Recently I hit the 10 year mark at my day job. It wasn’t a landmark I ever intended to hit when I started there out of college, but the company has been good to me and offered me chances for promotion from within, so here I am. One of the traditions in my office is our executive-level manager asking us for our 5-year plan whenever we hit a major milestone or get any sort of recognition award. The resulting discussions has me now applying to graduate programs and looking at future advancements within the company. But this isn’t a blog about my job, this is a blog about writing.
But that doesn’t make the idea of a 5-year plan any less valid.
Looking ahead has become one of Day’s favorite writing-related pastimes, and she enjoys dragging everyone else along for the ride. This is still due to her enjoyment of Writer With a Day Job, which both she and I have previously discussed. The exercises involved what our goals and dreams are as a writer, and those exercises are all well and good on their own. But there’s a step two there. It’s all well and good to say you want to see your novel on a bookstore shelf one day, the trick is figuring out all the steps that take you from where you are to where you want to be. This, ladies and gentlemen, is the extended plan.
This is the time of year where we tend to look forward, if for no other reason than the arbitrary decision that the new year on the Gregorian Calendar starts a week after Christmas. We’ve come around another cycle, and we tend to look back at what we’ve done and ahead at what we’d like to do, and who we’d like to be. I suspect there’s going to be a lot of talk about resolutions in this blog, and that’s appropriate. Many writers set them, and they are part of that extended plan. Over on my blog I do monthly looks at what I’m doing and what I’d like to do, but those are short term goals. Important, but not on equal standing. Those long term goals trace out who we want to be, what we’d like to accomplish, what we want to change about ourselves as people and as writers.
Who is an extended plan appropriate for? Anyone who wants to be more than just a hobbyist writer. In a way, it’s that first step on the road towards being a serious writer, that first indication that, perhaps, there are larger steps to be taken, more directed actions that lie ahead.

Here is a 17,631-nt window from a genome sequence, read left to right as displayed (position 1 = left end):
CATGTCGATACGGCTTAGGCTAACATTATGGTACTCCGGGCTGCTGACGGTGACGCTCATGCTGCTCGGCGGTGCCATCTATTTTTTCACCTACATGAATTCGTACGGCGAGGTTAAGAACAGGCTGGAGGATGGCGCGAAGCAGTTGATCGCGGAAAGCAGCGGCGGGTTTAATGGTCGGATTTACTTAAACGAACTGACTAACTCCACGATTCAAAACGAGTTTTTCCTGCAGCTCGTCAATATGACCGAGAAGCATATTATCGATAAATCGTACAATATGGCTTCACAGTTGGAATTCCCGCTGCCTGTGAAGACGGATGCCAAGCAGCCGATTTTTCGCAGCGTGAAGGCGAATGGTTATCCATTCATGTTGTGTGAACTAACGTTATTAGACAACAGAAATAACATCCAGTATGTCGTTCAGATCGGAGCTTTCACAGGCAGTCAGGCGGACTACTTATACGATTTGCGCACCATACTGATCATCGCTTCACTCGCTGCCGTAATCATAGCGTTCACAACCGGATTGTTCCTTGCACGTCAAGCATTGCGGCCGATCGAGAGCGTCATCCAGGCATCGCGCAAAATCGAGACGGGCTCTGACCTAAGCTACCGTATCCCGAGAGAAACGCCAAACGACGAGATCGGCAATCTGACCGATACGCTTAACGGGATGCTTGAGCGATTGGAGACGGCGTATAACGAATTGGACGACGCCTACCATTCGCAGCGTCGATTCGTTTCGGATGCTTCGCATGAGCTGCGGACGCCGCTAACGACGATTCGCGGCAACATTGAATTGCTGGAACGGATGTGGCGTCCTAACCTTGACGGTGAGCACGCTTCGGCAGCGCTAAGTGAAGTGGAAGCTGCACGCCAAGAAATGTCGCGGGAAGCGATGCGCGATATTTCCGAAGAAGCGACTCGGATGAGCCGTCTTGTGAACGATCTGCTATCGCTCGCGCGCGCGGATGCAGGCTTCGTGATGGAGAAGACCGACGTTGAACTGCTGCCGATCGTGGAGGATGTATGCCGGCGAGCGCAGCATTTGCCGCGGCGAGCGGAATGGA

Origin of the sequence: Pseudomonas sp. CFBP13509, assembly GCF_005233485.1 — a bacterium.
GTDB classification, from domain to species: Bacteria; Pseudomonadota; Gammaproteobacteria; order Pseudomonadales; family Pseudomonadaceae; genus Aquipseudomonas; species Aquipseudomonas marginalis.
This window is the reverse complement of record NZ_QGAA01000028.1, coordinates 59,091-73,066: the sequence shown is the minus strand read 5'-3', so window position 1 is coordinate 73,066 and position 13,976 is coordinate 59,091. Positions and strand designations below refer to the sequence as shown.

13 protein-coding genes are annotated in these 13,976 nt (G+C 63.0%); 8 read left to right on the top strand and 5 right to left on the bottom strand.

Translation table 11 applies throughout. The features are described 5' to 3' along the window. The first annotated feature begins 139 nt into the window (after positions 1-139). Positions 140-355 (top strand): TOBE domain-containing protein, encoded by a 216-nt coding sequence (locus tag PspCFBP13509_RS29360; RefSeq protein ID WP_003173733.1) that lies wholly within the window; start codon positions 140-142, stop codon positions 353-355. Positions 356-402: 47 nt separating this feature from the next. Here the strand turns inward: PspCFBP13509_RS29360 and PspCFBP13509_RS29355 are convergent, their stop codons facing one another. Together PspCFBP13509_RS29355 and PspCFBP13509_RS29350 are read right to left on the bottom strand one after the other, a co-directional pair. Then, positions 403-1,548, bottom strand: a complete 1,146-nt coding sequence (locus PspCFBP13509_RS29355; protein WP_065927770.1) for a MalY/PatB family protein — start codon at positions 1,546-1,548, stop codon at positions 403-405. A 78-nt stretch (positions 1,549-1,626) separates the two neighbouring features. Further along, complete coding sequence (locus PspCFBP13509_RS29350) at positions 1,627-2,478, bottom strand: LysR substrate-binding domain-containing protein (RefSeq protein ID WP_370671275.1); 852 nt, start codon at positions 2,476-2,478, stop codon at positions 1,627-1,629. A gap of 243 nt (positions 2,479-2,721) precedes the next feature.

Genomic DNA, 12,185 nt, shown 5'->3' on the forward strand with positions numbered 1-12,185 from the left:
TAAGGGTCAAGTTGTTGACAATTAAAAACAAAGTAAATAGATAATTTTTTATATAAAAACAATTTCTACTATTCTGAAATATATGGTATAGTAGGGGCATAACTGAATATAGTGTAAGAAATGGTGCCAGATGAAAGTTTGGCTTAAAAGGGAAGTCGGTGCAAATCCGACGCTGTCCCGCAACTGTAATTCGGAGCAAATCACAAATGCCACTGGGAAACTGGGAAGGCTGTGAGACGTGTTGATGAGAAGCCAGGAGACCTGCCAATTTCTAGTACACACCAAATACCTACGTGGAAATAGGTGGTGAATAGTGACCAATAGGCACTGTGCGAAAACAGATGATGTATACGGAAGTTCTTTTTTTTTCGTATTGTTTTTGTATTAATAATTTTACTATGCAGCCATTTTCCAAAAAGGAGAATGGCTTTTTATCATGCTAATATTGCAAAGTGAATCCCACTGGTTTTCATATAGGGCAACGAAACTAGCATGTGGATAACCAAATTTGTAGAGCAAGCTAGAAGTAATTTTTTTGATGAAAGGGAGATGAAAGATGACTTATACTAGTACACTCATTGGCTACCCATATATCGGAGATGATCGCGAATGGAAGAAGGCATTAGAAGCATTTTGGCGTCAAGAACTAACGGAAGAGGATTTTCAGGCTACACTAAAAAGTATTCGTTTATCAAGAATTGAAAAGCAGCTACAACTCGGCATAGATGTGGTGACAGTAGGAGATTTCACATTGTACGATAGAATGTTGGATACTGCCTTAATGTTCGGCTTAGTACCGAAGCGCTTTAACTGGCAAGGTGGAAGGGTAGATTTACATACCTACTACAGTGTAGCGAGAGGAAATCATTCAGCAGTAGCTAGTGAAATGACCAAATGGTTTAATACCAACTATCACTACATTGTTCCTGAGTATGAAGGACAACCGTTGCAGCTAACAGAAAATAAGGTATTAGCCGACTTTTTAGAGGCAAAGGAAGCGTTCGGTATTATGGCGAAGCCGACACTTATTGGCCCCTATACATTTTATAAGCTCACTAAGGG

Instead of writing a diatribe about long term goals, I’m going to put my money where my mouth is and plop my own down.
Resolution 2012: Query Nickajack. Yup, that’s right, my resolution is only two words long, but there’s a lot hiding in those two words. As of last night the first draft of act one is completed, so to query there’s still a need to finish the first draft, take multiple editing passes, research agents, and only then finally query. So simple a thing, but it will likely be an all-year process. Over on my blog this is how I’m now going to start every monthly State of the Writer post.
Five Year Plan: Have at least one novel published. I’ve heard it said you shouldn’t set goals entirely out of your control. I can’t control agents, publishers, printers, or anything like that. But to hell with those. Five years is a very obtainable goal for creating something publishable and getting it out to the world at large. There are too many things I can control within that goal to let those few things I can’t hold me back.
So there we have it. Two very simple goals. However both encompass multiple steps, require advance planning and dedication. Think about your own goals. Think about who you want to be in five years. Break that down into steps. Then see those steps through.
A hint. That last one? That’s where all the work is. Planning is awesome, but is for naught if not teamed with execution.